As an art professor, I find that most of my teaching experiences involve active and experiential learning, mainly due to the hands-on nature of making and critiquing art. Simply through the sheer nature of creative practices students are experiencing and solving problems unique to their conceptual vision. So, when I attend a conference such as the Teaching Professor (June 1-3, 2018 in Atlanta, GA), I am seeking knowledge about best practices in relation to student engagement, student motivation, and in general better learning models that can be employed. Because, while art students are engaging in a discipline, they are often only concentrating on technical skill. We also want artists to develop content and verbal skills in relation to their processes and concepts to become well rounded creative thinking people.
This conference was informative and useful, particularly in sessions that dealt with building critical thinking and creating self-directed or self-regulated learners. Some of the points that were expanded upon were; teaching cognitive awareness, the cycle of practice and feedback, and the importance of learning over performance. The presenters provided both theoretical and specific examples about their topics.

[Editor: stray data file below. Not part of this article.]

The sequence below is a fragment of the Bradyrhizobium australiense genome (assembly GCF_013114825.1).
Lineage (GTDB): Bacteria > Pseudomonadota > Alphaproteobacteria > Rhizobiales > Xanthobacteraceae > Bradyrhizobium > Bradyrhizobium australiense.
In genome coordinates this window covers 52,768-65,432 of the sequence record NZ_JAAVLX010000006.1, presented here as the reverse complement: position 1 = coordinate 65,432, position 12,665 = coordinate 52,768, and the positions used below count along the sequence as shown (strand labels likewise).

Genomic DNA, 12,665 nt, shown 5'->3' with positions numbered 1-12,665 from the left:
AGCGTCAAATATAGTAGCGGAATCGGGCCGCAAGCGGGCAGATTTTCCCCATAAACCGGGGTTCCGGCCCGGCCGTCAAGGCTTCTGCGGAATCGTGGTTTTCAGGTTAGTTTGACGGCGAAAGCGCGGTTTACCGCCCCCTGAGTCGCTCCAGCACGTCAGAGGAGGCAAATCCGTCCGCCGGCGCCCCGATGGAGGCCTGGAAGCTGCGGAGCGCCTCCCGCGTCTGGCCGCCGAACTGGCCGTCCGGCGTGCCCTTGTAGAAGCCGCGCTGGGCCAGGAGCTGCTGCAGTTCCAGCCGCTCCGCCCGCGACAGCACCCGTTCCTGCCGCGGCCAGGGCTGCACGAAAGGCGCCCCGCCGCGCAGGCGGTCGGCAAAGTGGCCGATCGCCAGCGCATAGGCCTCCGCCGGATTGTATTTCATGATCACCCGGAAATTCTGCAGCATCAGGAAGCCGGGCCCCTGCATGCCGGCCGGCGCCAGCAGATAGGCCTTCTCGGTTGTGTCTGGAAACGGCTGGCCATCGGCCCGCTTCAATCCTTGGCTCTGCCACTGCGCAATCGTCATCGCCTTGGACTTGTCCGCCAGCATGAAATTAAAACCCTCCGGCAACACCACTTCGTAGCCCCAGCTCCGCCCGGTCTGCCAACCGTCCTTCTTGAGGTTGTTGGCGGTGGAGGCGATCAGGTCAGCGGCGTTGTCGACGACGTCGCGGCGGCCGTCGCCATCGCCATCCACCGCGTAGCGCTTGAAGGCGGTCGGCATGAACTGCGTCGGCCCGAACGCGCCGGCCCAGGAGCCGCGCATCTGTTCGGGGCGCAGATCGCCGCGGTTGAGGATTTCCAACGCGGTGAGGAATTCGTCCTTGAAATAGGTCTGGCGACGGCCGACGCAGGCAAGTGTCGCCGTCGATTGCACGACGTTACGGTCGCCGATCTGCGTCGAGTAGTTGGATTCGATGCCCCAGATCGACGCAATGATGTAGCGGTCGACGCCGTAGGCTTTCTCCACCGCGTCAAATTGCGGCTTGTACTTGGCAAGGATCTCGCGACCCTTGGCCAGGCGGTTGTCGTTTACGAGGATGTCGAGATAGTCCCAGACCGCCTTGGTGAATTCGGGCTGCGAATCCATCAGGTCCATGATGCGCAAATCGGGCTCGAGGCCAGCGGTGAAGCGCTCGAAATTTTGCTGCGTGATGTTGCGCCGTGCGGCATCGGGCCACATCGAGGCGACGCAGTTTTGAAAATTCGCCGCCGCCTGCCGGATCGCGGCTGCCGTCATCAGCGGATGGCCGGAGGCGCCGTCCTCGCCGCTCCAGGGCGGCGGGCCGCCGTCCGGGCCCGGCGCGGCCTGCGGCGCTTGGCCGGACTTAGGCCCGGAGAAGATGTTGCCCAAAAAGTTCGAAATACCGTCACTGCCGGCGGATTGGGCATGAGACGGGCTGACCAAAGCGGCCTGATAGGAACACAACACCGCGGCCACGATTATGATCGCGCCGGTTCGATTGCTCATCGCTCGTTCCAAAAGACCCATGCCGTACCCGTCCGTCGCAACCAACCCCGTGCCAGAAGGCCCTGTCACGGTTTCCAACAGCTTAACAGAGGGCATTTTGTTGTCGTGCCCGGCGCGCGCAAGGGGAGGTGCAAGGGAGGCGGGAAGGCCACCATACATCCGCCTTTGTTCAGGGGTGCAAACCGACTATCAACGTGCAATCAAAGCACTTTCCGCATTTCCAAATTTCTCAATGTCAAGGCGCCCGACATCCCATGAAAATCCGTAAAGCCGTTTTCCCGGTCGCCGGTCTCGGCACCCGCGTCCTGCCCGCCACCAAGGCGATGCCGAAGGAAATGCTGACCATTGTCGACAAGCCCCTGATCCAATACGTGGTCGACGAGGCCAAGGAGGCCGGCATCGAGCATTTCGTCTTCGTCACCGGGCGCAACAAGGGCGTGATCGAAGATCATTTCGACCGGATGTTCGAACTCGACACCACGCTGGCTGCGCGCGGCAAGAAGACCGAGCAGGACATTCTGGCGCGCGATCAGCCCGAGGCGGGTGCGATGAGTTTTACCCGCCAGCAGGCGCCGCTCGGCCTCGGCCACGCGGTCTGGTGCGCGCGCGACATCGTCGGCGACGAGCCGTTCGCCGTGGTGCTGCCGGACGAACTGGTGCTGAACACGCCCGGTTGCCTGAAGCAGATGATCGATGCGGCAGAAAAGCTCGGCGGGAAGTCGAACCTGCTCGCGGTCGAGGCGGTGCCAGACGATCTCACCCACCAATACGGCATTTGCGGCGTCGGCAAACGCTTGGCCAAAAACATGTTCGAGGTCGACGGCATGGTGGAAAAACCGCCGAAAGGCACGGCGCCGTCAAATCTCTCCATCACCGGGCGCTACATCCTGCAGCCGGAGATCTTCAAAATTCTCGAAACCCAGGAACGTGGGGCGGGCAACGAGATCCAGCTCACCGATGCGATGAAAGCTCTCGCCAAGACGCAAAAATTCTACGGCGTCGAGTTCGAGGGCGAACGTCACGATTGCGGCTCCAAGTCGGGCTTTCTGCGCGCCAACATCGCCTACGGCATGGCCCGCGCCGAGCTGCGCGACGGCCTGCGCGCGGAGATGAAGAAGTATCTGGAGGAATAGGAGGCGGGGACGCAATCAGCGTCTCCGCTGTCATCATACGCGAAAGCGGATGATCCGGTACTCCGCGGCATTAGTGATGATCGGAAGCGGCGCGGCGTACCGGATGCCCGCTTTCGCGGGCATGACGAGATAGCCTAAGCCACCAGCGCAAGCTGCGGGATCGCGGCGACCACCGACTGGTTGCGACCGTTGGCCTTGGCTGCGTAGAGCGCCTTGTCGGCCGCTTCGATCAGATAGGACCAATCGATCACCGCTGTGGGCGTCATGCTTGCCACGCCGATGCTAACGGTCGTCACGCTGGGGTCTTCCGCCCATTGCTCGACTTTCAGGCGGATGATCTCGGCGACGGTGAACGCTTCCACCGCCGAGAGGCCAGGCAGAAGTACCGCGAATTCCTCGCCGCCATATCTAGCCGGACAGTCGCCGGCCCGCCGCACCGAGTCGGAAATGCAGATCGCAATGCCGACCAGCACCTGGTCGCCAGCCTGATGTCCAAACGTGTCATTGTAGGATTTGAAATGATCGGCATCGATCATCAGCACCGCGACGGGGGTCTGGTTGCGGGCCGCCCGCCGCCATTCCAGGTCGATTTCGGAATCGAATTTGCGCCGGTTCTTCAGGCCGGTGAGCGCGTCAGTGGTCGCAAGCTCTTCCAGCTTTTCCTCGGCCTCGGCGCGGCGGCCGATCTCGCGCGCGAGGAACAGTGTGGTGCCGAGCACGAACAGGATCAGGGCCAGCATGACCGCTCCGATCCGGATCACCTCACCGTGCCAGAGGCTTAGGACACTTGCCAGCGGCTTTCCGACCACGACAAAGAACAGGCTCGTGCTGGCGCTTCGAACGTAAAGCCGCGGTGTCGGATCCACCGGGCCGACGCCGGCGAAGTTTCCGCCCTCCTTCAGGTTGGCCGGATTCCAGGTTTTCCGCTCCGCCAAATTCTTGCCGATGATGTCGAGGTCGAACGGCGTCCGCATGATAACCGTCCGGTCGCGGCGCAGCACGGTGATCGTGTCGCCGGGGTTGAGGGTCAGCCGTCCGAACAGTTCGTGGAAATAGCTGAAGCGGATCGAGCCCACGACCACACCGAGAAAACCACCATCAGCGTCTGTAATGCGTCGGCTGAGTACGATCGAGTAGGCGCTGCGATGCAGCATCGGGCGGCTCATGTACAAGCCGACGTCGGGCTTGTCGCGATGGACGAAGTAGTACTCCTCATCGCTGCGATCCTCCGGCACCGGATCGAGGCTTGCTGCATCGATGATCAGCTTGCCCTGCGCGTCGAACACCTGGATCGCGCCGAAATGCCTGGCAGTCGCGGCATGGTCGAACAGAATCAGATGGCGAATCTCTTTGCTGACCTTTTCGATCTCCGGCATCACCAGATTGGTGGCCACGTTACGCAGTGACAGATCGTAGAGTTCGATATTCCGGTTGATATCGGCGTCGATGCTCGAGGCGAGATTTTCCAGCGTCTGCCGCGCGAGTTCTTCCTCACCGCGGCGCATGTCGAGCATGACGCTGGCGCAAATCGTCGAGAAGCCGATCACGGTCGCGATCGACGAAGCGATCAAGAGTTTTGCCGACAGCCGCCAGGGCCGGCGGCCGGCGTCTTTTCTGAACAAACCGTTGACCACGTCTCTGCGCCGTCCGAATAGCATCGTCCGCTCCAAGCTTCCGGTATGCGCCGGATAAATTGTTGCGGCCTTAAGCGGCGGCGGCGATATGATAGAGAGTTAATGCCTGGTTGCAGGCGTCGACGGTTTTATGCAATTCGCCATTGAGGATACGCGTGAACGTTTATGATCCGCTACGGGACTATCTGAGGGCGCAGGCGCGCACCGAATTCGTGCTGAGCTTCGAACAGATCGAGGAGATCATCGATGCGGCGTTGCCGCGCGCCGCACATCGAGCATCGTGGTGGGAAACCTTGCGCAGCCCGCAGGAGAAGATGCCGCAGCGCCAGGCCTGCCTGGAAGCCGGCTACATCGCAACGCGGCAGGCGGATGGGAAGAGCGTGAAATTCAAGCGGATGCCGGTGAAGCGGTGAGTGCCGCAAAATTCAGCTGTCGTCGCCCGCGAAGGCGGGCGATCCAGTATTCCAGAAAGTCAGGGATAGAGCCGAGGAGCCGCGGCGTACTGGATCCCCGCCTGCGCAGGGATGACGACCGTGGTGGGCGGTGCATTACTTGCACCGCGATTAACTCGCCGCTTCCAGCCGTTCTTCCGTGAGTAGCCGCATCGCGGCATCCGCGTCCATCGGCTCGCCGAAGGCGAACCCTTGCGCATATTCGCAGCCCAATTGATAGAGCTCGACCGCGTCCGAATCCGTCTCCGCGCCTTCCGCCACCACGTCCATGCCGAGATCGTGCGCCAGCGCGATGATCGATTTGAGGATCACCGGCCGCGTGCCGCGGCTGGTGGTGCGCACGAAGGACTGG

I was especially interested to hear about new science related to metacognition as this conference tended to, thankfully, shift away from the common buzzwords and latest trends usually associated with the field of education. One session focused on the changes in the brain that occur during learning, while another discussed ways to categorize information in helpful ways for teacher and student. Sometimes in the classroom, it’s a challenge to get students to delve deep into subject matter or to discuss their thoughts beyond the surface level, a session on theatrical improv for teachers was interesting and full of tips for taking the conversation beyond the basics.
All in all, I appreciated the opportunity to attend this conference, and hope to attend again in the future.